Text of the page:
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Darrow Miller is co-founder of the Disciple Nations Alliance and a featured author and teacher. For over 25 years, Darrow has been a popular conference speaker on topics that include Christianity and culture, apologetics, worldview, poverty, and the dignity of women.
From 1981 to 2007 Darrow served with Food for the Hungry International, and from 1994 as Vice President. Before joining FH, Darrow spent three years on staff at L’Abri Fellowship in Switzerland where he was discipled by Francis Schaeffer. He also served as a student pastor at Northern Arizona University and two years as a pastor of Sherman Street Fellowship in urban Denver, CO.
In addition to earning his Master’s degree in Adult Education from Arizona State University, Darrow pursued graduate studies in philosophy, theology, Christian apologetics, biblical studies and missions in the United States, Israel and Switzerland.
Darrow has authored numerous studies, articles, Bible studies and books, including
• Discipling Nations: The Power of Truth to Transform Culture
• Nurturing the Nations: Reclaiming the Dignity of Women for Building Healthy Cultures
• LifeWork: A Biblical Theology for What You Do Every Day
Darrow's latest book, Emancipating the World: A Christian Response to Radical Islam and Fundamentalist Atheism released in 2012.
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During a recent interview Wisconsin Gov. Scott Walker was asked, “Are you comfortable with the idea of evolution? Do you accept it?” Realizing the peril behind this question he chose to defer on it. Scott Walker could have done worse. … Continue reading
Francis Schaeffer’s book, The God Who is There, introduced me to the intersection of Christianity and the arts. He wrote about the influence of art in Western society, a theme further developed in his later book, Art and the Bible: What is the … Continue reading
How long will Christian freedom remain in North America? Unless the direction of our nations change dramatically, citizens of the United States and Canada will soon have occasion to apply these unforgettable lines credited to the German anti-Nazi, theologian, and Lutheran pastor, Martin … Continue reading
Is Haiti’s poverty about insufficient funds? When it comes to fighting poverty, we tend to rely too much on money. We equate poverty with the lack of money, so naturally we want to give money. This is especially the case … Continue reading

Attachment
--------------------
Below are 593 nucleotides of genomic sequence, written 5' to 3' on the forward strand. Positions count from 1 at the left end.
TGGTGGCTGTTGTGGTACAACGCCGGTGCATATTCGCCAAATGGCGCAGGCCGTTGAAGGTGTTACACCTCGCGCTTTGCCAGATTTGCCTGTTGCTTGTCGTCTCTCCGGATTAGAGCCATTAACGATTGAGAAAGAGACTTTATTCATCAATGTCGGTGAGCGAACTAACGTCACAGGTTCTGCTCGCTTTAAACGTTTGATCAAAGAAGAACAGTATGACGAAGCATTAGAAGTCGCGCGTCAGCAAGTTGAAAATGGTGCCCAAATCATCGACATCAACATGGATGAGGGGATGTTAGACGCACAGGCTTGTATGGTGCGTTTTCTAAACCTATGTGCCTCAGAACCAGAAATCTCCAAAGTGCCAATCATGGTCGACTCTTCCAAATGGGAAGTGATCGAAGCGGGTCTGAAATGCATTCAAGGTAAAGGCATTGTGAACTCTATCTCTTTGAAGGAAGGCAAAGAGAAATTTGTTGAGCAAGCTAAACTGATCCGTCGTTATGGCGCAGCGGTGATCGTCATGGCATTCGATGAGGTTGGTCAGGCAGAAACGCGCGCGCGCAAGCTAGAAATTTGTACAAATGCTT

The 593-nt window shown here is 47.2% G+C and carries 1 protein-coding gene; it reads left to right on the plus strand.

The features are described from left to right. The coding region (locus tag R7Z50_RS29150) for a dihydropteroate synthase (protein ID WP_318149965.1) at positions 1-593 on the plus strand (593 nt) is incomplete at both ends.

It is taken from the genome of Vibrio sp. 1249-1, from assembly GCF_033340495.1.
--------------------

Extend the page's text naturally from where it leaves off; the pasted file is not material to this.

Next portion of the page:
We often write about the erosion of freedom in the West. This post points to some hopeful exceptions. Some people of stature are speaking truth, openly countering the political, academic, and communication elites. Those who bully ordinary citizens into political … Continue reading
When the Messiah sent out his disciples two-by-two, he instructed them to identify the man of peace in the community and engage with that person. When you enter a house, first say, “Peace to this house.” If a man of … Continue reading
In our previous post we pointed out that community existed before the creation in the three-in-one God. Here we will pursue a further dimension of that truth as it was lived out in the Mennonite communities of the Gran Chaco. The … Continue reading
We wrote earlier about Edward Stoesz’s book, Like a Mustard Seed, describing the unlikely story of the Mennonites in the Gran Chaco of Paraguay. Stoesz describes nine principles that guided these immigrants in transforming a wasteland to a garden. The second of Stoesz’ principles applied … Continue reading
The responses to the Charlie Hebdo massacre in Paris include an intriguing reflection from an atheist comparing Islam and Christianity. Islam, Christianity, and Judaism are the world’s three great monotheistic faiths. All three trace their linage to the patriarch Abraham. He … Continue reading
Did you hear the one about the Marxist who praised religion? Sometimes truth issues from a most unlikely source. Melchizedek, king of Salem, appears as if from nowhere to bless Abraham, patriarch of God’s covenant people (Genesis 14). Balaam, who … Continue reading